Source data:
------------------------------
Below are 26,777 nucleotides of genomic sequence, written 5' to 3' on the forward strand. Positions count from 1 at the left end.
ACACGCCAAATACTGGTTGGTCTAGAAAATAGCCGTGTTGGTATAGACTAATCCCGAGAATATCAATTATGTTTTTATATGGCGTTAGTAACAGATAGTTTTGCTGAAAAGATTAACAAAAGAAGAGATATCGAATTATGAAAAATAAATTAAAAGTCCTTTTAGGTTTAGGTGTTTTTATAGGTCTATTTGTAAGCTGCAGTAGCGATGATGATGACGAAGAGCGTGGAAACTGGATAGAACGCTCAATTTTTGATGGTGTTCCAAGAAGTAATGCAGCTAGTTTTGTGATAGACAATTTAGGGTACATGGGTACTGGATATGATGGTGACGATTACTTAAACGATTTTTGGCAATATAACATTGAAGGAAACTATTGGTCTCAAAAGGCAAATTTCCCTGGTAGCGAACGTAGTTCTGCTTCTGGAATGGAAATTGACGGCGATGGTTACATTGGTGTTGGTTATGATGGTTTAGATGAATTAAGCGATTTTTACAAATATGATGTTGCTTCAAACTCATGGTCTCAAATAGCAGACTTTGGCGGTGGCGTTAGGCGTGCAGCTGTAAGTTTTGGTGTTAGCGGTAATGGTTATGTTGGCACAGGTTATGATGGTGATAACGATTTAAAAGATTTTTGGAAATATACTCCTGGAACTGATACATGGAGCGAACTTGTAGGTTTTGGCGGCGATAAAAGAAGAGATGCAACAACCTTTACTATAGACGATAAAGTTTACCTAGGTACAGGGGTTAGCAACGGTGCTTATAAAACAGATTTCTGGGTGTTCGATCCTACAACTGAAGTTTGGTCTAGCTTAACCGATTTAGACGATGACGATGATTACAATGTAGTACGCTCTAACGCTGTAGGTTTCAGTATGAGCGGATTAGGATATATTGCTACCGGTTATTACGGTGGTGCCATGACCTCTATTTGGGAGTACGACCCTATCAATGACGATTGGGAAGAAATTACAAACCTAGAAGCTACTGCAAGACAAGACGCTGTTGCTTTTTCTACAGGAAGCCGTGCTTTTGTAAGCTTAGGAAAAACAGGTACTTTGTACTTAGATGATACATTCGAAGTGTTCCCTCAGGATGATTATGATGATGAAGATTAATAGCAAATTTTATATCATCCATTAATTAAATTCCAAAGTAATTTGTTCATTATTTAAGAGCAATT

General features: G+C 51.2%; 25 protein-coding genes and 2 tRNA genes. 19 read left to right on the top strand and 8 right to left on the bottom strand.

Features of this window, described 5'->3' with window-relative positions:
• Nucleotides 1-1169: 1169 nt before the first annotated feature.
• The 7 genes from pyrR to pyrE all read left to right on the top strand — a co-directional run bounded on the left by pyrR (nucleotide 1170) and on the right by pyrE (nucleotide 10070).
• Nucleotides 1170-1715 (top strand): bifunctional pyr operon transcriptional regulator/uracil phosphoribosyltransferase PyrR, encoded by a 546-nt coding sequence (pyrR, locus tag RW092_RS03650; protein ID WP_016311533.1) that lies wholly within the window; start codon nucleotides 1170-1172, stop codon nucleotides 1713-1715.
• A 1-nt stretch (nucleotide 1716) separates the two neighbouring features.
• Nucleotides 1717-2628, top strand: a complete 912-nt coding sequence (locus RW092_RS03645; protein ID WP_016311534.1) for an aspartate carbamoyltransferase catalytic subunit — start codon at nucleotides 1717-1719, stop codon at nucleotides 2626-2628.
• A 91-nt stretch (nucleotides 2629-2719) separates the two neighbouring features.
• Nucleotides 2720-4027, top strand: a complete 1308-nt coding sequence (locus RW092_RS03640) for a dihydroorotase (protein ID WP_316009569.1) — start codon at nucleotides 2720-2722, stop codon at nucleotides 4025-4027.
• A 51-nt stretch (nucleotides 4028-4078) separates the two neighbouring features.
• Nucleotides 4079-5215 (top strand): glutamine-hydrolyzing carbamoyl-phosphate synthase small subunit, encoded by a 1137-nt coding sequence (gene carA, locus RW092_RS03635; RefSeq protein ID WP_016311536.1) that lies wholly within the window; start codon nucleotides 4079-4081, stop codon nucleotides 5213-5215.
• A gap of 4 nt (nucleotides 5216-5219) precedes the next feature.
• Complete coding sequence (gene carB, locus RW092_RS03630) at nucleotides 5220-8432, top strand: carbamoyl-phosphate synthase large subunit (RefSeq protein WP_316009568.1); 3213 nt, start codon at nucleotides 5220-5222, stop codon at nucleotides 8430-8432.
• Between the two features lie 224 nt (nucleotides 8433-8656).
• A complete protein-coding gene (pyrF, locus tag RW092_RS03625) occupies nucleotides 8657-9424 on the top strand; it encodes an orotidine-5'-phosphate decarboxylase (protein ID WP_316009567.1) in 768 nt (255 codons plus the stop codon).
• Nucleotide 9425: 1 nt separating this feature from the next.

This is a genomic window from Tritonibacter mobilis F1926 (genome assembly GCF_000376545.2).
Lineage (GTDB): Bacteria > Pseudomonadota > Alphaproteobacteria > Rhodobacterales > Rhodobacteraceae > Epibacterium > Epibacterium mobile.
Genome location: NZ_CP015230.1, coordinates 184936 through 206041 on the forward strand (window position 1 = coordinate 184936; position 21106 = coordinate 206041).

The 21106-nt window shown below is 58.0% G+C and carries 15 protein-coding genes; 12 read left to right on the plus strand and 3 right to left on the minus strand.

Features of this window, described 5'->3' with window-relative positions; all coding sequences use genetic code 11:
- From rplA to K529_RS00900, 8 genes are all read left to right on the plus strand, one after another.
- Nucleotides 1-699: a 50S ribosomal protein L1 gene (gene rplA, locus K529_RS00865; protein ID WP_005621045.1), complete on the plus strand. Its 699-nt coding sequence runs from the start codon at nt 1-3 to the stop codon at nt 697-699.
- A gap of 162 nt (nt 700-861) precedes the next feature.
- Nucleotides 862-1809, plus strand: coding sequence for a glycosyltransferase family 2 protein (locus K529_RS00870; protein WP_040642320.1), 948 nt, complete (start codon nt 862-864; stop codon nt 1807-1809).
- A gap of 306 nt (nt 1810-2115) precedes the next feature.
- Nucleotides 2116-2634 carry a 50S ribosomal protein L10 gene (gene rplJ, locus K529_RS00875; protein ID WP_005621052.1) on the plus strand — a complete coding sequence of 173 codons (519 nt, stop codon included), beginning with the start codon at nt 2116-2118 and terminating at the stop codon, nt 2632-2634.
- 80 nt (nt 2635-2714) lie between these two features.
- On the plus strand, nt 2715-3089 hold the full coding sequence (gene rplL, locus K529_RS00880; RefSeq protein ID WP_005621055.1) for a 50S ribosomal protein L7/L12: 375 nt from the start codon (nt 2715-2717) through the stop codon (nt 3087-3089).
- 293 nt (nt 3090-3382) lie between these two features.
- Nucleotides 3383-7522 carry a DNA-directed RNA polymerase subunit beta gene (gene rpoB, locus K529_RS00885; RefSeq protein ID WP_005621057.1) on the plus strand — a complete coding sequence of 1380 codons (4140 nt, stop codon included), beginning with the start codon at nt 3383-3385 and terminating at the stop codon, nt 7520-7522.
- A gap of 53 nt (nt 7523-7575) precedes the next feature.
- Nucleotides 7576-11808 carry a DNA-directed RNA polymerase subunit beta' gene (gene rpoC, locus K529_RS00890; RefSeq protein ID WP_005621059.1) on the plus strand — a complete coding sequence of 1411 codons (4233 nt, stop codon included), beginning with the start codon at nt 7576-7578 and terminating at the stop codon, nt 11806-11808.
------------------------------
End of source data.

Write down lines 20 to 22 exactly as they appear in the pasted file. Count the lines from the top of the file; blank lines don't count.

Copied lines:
Lineage (GTDB): Bacteria > Pseudomonadota > Alphaproteobacteria > Rhodobacterales > Rhodobacteraceae > Epibacterium > Epibacterium mobile.
Genome location: NZ_CP015230.1, coordinates 184936 through 206041 on the forward strand (window position 1 = coordinate 184936; position 21106 = coordinate 206041).

The 21106-nt window shown below is 58.0% G+C and carries 15 protein-coding genes; 12 read left to right on the plus strand and 3 right to left on the minus strand.